Choosing my second beer was a more difficult task. Several beers were pretty tempting based on their names if nothing else—Snow Weasel (a Porter), War Mullet (a DIPA), Level Eater 3.5 (a dark dwarven session ale), Backmasking (an Oatmeal Stout), Rabbid Rabbit (a Farmhouse Ale), and Cimmerian Sabertooth Berserker (I have no idea what kind of beer this is from the menu description, but it is 9% abv and 100 IBU). I ended up opting for a pint of Hank on Rye, a collaboration brew with Piece Brewery in Chicago, that features a combination of smoked and rye malts. It was nicely done, a little spicy from the rye and just enough smoky flavors from the malts. I enjoyed it but if I had it to do over again I would make a different choice.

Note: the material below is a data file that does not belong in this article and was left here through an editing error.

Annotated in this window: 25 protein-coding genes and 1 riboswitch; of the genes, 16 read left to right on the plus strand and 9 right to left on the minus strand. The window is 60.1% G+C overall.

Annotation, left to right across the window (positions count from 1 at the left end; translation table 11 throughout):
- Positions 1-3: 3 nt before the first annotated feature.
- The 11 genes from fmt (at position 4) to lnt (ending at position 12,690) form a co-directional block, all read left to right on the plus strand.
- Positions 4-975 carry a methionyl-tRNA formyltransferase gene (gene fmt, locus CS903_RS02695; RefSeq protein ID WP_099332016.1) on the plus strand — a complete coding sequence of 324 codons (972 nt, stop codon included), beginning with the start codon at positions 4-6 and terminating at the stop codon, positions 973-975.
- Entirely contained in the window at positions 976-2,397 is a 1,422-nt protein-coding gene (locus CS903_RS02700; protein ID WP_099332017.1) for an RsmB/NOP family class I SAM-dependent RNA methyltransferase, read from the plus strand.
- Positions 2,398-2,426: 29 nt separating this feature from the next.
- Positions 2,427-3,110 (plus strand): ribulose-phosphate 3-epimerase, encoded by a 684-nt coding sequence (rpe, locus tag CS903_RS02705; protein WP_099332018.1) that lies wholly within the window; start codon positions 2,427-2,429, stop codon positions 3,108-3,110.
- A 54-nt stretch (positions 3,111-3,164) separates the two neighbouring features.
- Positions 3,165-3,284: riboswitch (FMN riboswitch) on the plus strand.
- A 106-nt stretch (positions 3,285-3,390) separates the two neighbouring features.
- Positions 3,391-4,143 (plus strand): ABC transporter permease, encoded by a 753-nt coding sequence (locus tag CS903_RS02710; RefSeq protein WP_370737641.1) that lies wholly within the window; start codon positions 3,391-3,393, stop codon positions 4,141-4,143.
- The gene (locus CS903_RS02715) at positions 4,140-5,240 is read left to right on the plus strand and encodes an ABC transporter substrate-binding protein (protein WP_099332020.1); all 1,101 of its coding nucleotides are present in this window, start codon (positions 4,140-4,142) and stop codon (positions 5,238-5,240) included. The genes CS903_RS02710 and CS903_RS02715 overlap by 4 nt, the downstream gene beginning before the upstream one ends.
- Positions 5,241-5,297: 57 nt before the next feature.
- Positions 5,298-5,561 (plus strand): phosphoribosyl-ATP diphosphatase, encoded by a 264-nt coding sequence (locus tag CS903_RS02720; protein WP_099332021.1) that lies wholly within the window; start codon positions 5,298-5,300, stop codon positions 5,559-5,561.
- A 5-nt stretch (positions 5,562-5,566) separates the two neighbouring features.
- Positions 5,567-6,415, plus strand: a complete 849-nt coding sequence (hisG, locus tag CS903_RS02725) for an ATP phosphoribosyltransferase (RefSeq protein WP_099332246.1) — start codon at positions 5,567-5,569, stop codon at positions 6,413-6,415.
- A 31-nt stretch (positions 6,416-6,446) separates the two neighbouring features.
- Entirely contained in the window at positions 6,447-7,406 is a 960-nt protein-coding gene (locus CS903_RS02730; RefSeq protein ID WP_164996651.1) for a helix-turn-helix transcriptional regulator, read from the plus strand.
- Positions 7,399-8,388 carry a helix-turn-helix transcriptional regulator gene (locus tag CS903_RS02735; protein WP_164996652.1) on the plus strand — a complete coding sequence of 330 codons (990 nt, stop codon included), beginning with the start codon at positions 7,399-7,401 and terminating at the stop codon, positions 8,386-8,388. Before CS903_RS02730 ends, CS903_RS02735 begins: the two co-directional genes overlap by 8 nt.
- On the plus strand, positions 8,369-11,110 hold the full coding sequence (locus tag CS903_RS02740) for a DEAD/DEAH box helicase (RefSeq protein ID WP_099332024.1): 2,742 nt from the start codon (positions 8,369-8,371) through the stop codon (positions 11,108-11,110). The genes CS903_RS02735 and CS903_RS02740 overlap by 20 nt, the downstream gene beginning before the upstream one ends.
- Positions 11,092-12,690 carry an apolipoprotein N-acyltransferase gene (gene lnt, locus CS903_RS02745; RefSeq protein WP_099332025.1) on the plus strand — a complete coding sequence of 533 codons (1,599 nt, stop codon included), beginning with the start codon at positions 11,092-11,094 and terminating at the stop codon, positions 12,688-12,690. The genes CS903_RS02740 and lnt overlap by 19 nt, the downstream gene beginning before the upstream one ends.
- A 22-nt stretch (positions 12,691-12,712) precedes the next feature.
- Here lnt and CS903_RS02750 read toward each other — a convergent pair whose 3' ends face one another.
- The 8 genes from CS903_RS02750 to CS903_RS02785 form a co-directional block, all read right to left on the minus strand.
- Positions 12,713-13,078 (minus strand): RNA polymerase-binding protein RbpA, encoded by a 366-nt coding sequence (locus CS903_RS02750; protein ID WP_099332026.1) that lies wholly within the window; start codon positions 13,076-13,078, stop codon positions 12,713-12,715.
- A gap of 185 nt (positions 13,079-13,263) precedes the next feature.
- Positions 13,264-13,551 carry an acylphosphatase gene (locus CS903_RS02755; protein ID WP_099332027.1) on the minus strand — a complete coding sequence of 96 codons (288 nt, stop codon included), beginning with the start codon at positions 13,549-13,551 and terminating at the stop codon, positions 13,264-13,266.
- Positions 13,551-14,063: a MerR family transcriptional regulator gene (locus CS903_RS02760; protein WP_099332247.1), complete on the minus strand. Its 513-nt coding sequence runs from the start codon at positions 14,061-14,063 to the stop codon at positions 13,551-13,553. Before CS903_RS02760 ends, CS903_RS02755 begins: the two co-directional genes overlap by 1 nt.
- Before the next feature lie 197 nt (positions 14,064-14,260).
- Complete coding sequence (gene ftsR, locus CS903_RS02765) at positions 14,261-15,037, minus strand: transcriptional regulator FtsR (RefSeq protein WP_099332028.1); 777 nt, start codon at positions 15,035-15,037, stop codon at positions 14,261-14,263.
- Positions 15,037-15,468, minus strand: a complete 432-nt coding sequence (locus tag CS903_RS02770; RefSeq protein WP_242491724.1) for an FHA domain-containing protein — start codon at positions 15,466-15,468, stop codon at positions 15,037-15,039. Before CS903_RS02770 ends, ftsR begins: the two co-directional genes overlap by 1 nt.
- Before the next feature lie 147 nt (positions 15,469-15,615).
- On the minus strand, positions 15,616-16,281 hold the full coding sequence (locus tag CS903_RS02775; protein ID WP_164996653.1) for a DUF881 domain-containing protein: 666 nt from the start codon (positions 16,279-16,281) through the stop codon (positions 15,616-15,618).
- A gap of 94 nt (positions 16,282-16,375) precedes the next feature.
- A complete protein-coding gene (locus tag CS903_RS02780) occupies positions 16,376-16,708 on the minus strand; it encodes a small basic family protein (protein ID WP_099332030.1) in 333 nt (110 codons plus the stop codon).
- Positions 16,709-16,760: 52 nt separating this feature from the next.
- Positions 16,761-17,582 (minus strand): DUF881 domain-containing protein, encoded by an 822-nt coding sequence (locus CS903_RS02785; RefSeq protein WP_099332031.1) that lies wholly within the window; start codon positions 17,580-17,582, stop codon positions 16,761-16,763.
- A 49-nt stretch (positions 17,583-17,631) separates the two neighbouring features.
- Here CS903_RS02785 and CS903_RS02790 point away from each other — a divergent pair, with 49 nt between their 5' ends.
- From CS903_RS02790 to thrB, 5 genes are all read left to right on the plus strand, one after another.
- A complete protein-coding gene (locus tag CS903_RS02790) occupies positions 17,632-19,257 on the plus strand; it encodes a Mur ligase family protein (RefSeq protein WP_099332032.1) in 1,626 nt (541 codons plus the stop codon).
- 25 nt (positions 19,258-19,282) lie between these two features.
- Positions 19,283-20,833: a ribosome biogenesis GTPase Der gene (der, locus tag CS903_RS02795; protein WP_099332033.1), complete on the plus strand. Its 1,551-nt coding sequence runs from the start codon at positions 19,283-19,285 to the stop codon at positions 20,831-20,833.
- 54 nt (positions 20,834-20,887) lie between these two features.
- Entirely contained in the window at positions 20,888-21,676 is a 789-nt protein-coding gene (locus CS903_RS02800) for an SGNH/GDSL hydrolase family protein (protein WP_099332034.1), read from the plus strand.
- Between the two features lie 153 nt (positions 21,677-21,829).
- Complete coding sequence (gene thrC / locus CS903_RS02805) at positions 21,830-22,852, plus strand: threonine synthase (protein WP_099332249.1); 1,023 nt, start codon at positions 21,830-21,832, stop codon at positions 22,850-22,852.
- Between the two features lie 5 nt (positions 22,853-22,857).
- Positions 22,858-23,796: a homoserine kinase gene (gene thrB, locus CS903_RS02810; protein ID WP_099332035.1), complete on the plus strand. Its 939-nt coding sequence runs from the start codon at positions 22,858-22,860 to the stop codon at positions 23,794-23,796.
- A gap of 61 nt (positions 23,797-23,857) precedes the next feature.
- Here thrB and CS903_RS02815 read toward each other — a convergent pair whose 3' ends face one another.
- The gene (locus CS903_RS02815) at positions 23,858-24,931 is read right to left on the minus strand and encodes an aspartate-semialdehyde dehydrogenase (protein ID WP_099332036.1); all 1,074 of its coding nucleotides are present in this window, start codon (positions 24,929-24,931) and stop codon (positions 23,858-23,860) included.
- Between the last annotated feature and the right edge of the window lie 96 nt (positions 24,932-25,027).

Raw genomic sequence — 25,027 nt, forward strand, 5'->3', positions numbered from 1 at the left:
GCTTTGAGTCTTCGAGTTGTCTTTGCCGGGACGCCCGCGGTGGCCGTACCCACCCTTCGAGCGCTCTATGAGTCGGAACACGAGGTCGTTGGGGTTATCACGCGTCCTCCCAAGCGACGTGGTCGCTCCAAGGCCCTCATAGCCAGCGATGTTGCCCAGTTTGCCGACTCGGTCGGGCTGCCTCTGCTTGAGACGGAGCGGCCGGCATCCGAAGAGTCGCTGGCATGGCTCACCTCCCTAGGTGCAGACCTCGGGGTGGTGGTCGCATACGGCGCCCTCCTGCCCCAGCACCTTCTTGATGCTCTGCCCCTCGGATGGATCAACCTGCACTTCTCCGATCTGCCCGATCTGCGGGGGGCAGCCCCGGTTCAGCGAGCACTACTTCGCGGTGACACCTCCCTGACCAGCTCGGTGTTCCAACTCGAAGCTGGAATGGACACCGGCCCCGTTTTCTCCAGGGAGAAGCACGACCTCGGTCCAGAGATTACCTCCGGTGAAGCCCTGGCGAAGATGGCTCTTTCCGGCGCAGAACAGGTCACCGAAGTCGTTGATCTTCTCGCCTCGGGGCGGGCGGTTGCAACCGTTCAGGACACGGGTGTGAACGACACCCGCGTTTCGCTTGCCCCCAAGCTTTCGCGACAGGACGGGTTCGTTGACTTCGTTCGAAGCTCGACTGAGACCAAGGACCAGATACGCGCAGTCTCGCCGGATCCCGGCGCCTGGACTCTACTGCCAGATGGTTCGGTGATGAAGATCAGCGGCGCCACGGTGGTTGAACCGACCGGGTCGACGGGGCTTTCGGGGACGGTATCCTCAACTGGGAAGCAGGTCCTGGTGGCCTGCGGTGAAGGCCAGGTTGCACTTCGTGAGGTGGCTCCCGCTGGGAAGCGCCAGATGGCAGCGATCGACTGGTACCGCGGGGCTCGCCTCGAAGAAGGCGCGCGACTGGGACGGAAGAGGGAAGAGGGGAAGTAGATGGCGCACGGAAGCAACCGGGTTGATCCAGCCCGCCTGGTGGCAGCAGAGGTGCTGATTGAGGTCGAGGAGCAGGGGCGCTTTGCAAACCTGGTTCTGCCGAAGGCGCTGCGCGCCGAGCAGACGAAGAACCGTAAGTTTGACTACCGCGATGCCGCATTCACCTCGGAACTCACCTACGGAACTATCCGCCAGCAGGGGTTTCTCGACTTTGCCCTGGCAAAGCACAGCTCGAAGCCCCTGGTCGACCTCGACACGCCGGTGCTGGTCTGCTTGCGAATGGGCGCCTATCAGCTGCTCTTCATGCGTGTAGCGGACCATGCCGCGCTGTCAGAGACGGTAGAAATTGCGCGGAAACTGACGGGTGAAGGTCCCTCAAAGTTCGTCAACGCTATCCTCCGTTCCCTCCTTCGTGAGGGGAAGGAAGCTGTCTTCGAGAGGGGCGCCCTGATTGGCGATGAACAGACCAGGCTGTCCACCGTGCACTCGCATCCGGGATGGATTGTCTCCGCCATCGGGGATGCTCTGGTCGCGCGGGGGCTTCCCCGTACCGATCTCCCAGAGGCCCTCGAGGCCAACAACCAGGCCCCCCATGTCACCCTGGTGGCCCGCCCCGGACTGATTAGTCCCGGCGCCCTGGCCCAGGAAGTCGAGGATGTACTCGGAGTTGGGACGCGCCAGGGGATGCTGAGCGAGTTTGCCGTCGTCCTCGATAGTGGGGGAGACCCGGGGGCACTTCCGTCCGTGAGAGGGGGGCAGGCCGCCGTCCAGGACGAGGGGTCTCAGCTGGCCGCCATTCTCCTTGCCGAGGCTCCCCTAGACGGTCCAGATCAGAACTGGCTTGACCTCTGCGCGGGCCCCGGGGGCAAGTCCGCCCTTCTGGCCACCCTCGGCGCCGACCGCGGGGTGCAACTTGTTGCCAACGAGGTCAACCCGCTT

As we were finishing up an unexpected thing happened to me. The guy at the table next to us turns around and asks me if I like sours. When I said yes he asked me if I would like to have the rest of the bottle of New Belgium La Folie that he had ordered. La Folie is a sour beer made in the Flander’s Oud Bruin style. It is arguably the best US made Oud Bruin, and a beer I’ve wanted to try for a while, so I couldn’t pass up the offer. Apparently after a half glass or so he decided that he didn’t like sours, nor apparently did his two companions, so he was generous enough to give what was left to me (over half the bottle). I felt a little guilty because I had seen on the menu that a 750 mL bottle of La Folie was $20. I offered to give him some cash but he wouldn’t take it. I don’t know many people who would shell out that kind of money for a beer without knowing if they even like the style. You’ve got to love those gregarious, free spending Chicagoans. It made for a delicious end to our visit (and also meant I turned over the keys to my son for the rest of the drive). I’d like to think it was fates way of repaying me for all of those tolls I paid just to make sure the Chicago roads remain under construction indefinitely.